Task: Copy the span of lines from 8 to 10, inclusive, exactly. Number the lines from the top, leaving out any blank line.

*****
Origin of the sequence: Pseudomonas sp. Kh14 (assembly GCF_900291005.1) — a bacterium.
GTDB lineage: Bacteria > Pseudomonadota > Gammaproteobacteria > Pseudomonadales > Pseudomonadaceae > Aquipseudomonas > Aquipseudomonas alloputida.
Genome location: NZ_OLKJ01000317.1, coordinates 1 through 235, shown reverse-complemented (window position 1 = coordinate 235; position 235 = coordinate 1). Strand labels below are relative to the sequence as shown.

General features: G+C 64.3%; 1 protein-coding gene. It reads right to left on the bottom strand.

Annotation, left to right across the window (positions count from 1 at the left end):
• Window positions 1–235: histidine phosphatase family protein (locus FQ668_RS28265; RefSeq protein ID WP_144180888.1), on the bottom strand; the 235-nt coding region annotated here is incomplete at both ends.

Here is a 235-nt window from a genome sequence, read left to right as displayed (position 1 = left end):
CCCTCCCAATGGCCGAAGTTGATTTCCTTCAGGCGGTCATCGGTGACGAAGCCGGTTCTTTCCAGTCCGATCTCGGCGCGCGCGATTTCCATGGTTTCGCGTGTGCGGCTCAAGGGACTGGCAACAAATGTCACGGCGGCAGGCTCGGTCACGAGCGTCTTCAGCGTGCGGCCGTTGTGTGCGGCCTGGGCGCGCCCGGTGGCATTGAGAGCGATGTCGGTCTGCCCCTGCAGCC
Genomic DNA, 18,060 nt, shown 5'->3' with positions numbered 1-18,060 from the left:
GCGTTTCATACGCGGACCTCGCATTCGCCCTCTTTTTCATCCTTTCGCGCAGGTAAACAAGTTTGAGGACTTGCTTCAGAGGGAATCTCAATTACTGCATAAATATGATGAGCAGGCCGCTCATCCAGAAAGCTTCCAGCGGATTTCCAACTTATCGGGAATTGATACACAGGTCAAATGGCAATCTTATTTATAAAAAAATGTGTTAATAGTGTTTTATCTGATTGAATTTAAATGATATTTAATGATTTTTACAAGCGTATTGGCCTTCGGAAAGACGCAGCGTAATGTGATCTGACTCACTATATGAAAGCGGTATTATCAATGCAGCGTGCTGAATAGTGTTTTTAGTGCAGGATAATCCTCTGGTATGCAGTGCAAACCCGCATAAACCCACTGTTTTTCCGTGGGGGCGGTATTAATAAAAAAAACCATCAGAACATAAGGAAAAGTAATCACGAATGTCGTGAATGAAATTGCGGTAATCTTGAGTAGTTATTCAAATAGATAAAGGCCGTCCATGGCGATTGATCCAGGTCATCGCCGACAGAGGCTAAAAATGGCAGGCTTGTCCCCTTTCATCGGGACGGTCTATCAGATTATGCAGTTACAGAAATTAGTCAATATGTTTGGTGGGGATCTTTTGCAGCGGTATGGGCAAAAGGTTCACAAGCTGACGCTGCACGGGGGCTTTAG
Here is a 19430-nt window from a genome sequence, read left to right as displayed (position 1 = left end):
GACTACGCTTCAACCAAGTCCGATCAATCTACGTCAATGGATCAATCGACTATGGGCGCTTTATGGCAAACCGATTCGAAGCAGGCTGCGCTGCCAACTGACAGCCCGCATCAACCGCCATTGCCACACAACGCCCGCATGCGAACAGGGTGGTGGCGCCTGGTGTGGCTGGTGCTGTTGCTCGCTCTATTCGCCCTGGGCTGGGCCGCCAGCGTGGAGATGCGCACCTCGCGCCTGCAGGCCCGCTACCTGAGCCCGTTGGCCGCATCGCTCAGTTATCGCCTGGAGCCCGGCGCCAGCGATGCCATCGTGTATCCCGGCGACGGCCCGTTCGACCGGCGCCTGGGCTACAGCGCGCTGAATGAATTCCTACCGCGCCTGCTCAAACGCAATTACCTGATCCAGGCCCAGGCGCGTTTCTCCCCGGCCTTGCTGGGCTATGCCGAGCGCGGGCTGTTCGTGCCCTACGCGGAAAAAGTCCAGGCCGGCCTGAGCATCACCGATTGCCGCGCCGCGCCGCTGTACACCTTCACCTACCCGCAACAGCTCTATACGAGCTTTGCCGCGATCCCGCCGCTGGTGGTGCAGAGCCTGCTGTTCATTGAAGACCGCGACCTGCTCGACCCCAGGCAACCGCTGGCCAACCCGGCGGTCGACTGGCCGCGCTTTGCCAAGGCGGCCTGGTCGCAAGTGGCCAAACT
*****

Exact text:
CCCTCCCAATGGCCGAAGTTGATTTCCTTCAGGCGGTCATCGGTGACGAAGCCGGTTCTTTCCAGTCCGATCTCGGCGCGCGCGATTTCCATGGTTTCGCGTGTGCGGCTCAAGGGACTGGCAACAAATGTCACGGCGGCAGGCTCGGTCACGAGCGTCTTCAGCGTGCGGCCGTTGTGTGCGGCCTGGGCGCGCCCGGTGGCATTGAGAGCGATGTCGGTCTGCCCCTGCAGCC
Genomic DNA, 18,060 nt, shown 5'->3' with positions numbered 1-18,060 from the left:
GCGTTTCATACGCGGACCTCGCATTCGCCCTCTTTTTCATCCTTTCGCGCAGGTAAACAAGTTTGAGGACTTGCTTCAGAGGGAATCTCAATTACTGCATAAATATGATGAGCAGGCCGCTCATCCAGAAAGCTTCCAGCGGATTTCCAACTTATCGGGAATTGATACACAGGTCAAATGGCAATCTTATTTATAAAAAAATGTGTTAATAGTGTTTTATCTGATTGAATTTAAATGATATTTAATGATTTTTACAAGCGTATTGGCCTTCGGAAAGACGCAGCGTAATGTGATCTGACTCACTATATGAAAGCGGTATTATCAATGCAGCGTGCTGAATAGTGTTTTTAGTGCAGGATAATCCTCTGGTATGCAGTGCAAACCCGCATAAACCCACTGTTTTTCCGTGGGGGCGGTATTAATAAAAAAAACCATCAGAACATAAGGAAAAGTAATCACGAATGTCGTGAATGAAATTGCGGTAATCTTGAGTAGTTATTCAAATAGATAAAGGCCGTCCATGGCGATTGATCCAGGTCATCGCCGACAGAGGCTAAAAATGGCAGGCTTGTCCCCTTTCATCGGGACGGTCTATCAGATTATGCAGTTACAGAAATTAGTCAATATGTTTGGTGGGGATCTTTTGCAGCGGTATGGGCAAAAGGTTCACAAGCTGACGCTGCACGGGGGCTTTAG